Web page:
Friday, January 26, 2007

Dayn Perry Strikes Out with Article

I’m in a bit of a bad mood. I’m tired and cranky, so I’ve decided to take it out on Dayn Perry from Perry wrote an article entitled “Cubs Only Have A Decent Shot to Win NL Central,” which to start with is a horrible headline. Even if the article itself proves the headline, it is still a horrible title for an article.

In the article, Perry makes some observations about the Cubs that are wrong, while others are just plain absurd. For instance:

“Long-term, the contracts doled out to Soriano (eight years), Lilly (four years), DeRosa (three years), and Marquis (three years) make little sense.”

Perry is correct that the contracts make little sense, unless you first consider that 1) the market demanded these contracts, so if Hendry didn’t offer the contracts, someone else would have, and 2) by league rules, the Cubs are required to field a team and without these contracts, the Cubs wouldn’t have had enough players.

“But Hendry’s in job-saving mode, and if that means mortgaging the long-term health of the organization, then so be it.”

Why does Perry feel the long-term health of the team is in danger because Hendry signed some players to multi-year contracts? True, Soriano’s contract is unusually long, but Hendry had no option if he was going to sign Soriano. Without the eighth year of the contract, Soriano would have likely been an LA Angel.

As for the other examples Perry used, how many players can he point to that were in demand this off-season that signed one-year contracts? This is especially true of starting pitchers. Considering the way the market operated this off-season, the contracts of DeRosa, Lilly, and Marquis are not unusual at all.

“The Cubs’ moves are of course noteworthy, but the biggest thing in the Cubs favor – at least in the here and now – is that they toil in baseball’s weakest division.”

This is one of those things that, if you say it enough, you actually start to believe it. I think a very compelling argument can be made that the NL West was actually a weaker division than the NL Central in 2006, but regardless, consider this fact: For the past three seasons, the NL Central has provided the NL’s entry in the World Series, with the Cardinals winning the Fall Classic last year. Somehow that doesn’t sound like the weakest division to me.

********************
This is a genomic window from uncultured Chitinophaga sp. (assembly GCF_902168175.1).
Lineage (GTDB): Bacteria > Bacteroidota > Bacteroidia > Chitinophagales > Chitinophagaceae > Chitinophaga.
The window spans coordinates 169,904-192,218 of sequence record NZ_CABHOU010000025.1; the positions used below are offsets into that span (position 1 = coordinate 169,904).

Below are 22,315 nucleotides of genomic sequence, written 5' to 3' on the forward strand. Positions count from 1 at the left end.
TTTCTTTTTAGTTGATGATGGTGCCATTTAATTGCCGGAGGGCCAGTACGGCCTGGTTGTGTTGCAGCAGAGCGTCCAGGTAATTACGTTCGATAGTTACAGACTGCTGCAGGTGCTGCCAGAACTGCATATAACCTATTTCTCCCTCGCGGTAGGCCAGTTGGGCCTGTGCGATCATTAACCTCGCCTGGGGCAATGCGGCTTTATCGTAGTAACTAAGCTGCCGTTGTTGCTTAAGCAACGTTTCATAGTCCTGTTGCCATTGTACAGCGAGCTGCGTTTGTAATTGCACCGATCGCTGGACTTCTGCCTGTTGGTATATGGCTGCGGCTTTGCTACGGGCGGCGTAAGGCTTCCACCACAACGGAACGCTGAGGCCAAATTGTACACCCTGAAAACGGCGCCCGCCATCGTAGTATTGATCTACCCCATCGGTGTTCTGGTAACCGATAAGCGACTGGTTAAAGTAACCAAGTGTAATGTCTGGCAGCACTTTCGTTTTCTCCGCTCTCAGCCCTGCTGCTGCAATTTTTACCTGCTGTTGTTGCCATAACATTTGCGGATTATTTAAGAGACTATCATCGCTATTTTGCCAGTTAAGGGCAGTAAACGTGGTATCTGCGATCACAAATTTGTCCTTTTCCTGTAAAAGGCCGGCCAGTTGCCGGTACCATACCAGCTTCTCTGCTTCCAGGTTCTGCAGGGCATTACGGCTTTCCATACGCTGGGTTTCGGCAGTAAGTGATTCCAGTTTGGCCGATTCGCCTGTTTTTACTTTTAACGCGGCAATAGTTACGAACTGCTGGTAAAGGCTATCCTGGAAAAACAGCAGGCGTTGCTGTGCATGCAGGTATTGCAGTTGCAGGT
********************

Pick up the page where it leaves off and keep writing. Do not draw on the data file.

“However, if the Cubs are going to return to the postseason for the first time since 2003…[Derrick] Lee must stay healthy.”

Why even discuss this? Derrick Lee has not spent a lot of time on the DL. Last year’s injury to his wrist was a fluke and Lee claims that he is 100% healed.

“The annual refrain is that Mark Prior needs to work 200 or so innings, and this year is no different.”

Wrong. The Cubs pitching staff has been built with the thought that Prior will not be available all year. The starting five should be Carlos Zambrano, Ted Lilly, Rich Hill, Jason Marquis, and most likely Wade Miller. In the wings are Neal Cotts, Sean Marshall, and Juan Mateo. If Prior doesn’t throw a pitch all year, the rotation is set. If he’s available and effective, the rotation is even better.

“Manager Lou Pinella needs to resist the temptation to bat Soriano in the leadoff spot. Soriano is a great power source, but he’s not an on-base threat, which is what the table setter needs to be.”

In theory, Perry may be right. But in fact, he is wrong. Soriano has been more productive in his career as a leadoff hitter than he has been hitting in any other spot in the order. Plus, if Frank Robinson felt batting Soriano leadoff with the Nationals last year was a good idea, that’s good enough for me.

“Jacque Jones must be platooned. Religiously. Jones has never been able to hit lefties, and with Matt Murton on the roster (and now out of a starting job) there’s no need to run him out there against port-siders.”

First, Jacque Jones has never been platooned in his career and he has somehow put together a rather nice career. During a miserable 2006 for the Cubs, Jones was a bright spot, hitting .285 with 27 HR and 81 RBI. True, Jones does not hit lefties very well, but to say he must be platooned in order for the Cubs to have a chance of returning to the playoffs is a huge, unsupported overstatement.

By the way, when did Matt Murton lose his starting job? According to both Hendry and Piniella, Murton is the starting left fielder. According to the depth chart on, Murton is still the starting left fielder. Where does Perry get his information?

“The pitching staff needs to continue racking up the strikeouts. The Cubs’ team defense, particularly in the outfield, is lacking. So the pitching staff, which led the NL in whiffs last season, must keep the ball out of play as often as possible.”

Striking out opposing hitters is a good thing, but saying it is necessary for the Cubs to make the postseason is nonsensical.

If the Yankees or Red Sox had made the moves in the off-season that the Cubs have made, Perry likely would have praised the teams’ efforts to build a winner after a down year. But because it was the Cubs making the moves, Perry felt obligated to be negative about the team’s off-season. It’s an old story. The Cubs are an easy target. But Perry does a poor job of supporting his argument. Plus, did I mention the article has a horrible title?


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